Connaught scandal liquidators secure £18.5m payout from Capita

Added 27th July 2016

UK outsourcing firm Capita has paid £18.5m (€22.07m, $24.2m) to settle a claim brought against it by the liquidator of the Connaught property fund fraud in which investors lost up to £100m.

Connaught scandal liquidators secure £18.5m payout from Capita

According to the company’s half-year report, Capita spent up to £1.1m so far this year in professional fees in relation to Connaught.

Last year, the Financial Conduct Authority (FCA) announced that it had decided to formally review the activities of Capita and Blue Gate in their role as operators of the fund, after withdrawing from negotiations aimed at securing compensation for investors.

Capita Financial Managers was the fund’s authorised corporate director (ACD) until 2009 when it was replaced by Blue Gate.

Connaught case

The Connaught funds, called the Income Series 1, 2 and 3, were originally launched as a Guaranteed Low Risk Income Fund in 2008. It went into administration in April 2012 after bridging lender Tuita collapsed.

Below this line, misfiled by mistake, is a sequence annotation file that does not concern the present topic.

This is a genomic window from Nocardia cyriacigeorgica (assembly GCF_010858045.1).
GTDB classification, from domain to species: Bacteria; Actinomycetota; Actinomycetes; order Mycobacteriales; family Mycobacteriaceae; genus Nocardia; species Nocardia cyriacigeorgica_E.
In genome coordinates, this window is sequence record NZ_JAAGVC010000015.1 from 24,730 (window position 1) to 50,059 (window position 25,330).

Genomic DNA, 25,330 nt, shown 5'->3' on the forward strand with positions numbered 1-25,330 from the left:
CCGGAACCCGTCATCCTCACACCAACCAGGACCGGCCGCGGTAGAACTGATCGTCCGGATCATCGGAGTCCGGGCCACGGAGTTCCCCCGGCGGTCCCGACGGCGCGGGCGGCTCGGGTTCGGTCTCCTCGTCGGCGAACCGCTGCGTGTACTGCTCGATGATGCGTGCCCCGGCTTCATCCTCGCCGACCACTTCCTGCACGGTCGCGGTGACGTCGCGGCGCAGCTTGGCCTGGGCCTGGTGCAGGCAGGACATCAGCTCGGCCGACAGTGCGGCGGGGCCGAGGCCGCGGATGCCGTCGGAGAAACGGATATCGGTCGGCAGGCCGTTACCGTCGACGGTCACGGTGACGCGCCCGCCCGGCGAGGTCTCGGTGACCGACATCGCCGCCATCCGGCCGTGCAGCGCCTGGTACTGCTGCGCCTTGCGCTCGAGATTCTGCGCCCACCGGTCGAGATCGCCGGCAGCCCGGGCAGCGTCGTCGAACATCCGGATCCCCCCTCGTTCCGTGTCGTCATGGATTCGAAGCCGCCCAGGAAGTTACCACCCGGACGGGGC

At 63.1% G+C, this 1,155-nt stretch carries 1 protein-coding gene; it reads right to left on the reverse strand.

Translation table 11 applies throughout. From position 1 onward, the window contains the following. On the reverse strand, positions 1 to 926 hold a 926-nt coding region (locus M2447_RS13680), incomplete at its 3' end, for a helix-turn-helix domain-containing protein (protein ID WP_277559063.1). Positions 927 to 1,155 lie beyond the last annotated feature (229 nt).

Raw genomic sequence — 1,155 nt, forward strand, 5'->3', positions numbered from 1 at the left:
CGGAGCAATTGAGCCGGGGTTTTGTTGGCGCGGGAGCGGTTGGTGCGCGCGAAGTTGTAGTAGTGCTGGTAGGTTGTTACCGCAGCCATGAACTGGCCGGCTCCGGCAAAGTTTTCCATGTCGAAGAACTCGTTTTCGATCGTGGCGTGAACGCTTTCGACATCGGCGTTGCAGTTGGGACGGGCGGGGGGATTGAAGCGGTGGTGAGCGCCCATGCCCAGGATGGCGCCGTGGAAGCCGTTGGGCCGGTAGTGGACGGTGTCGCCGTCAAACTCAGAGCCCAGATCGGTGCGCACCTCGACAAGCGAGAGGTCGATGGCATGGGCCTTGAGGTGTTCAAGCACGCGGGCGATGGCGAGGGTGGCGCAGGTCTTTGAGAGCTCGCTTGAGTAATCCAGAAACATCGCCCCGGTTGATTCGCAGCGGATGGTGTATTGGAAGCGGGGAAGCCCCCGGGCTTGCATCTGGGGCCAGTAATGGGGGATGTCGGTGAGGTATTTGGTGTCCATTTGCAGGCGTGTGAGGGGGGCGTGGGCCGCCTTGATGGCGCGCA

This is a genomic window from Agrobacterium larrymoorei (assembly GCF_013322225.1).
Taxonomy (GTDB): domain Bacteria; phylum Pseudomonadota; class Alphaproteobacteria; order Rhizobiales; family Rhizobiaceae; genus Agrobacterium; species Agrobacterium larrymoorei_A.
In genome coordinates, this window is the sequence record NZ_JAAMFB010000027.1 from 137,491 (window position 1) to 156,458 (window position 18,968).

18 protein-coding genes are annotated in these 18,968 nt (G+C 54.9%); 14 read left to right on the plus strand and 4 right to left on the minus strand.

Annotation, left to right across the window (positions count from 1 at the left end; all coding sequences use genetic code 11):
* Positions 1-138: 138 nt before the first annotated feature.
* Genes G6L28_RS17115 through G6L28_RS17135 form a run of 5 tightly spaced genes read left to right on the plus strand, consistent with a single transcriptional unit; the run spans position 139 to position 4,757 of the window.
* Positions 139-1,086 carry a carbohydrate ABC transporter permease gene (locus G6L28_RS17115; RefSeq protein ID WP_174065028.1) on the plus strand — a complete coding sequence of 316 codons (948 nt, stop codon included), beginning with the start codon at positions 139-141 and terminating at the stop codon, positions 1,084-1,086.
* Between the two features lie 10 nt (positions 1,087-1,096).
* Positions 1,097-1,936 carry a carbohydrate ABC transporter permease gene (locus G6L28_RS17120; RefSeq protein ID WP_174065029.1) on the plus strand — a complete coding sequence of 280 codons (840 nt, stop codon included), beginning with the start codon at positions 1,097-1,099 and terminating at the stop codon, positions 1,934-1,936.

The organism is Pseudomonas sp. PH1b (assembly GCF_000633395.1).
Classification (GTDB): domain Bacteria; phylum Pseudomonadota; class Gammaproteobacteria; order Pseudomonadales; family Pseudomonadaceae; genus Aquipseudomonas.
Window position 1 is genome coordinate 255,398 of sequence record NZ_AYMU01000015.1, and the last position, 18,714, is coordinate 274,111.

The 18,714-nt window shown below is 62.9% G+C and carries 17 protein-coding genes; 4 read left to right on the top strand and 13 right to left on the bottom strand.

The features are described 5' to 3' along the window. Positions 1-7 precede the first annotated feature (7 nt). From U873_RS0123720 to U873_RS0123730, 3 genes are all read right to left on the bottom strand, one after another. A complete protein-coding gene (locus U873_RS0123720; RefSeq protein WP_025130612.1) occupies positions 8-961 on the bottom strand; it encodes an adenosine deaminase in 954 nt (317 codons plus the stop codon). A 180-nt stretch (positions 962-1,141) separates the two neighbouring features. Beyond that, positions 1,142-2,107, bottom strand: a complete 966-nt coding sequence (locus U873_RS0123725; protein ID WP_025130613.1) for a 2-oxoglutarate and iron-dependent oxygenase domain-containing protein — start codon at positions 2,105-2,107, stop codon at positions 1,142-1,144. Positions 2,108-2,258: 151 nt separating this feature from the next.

The FCA has been criticised for its handling of the scandal, apologising earlier this year for its poor treatment of the whistleblower whose warnings about the fund were not heeded by its predecessor, the Financial Services Authority (FSA).

George Patellis, chief executive of Tiuta, went to the FSA about his concerns some 18 months before the fund was suspended as it was revealed to have invested in fictitious secured loans.

However, his initial concerns were not addressed by the regulator before the fund collapsed.

Last week, the FCA’s new chief executive, Andrew Bailey, who previously ran the Prudential Regulation Authority (PRA), insisted the regulator was taking its ongoing investigation into the fraud “very seriously”.

“This is a very serious issue and I can assure you we take it as such,” Bailey told the FCA’s annual public meeting.

“But I can assure you we will use whatever powers are most appropriate and can be used in the wake of where the investigation goes. The use of powers will receive very serious consideration.”

Strabens Hall

In June, international IFA firm Strabens Hall revealed it had staved off the threat of potential bankruptcy after securing a settlement with its professional indemnity (PI) insurer to "satisfactorily resolve" £1.05m of liabilities to eight customers who had invested in the ill-fated Connaught funds.

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About Author

Monira Matin

Senior Reporter

Monira joined International Adviser in March 2016 from Informa Global Markets where she worked as a eurobond reporter for over two years, covering fixed income markets. She has previously held a number of editorial positions covering politics, insurance and technology. Monira has a degree in Journalism and Economics from City University.


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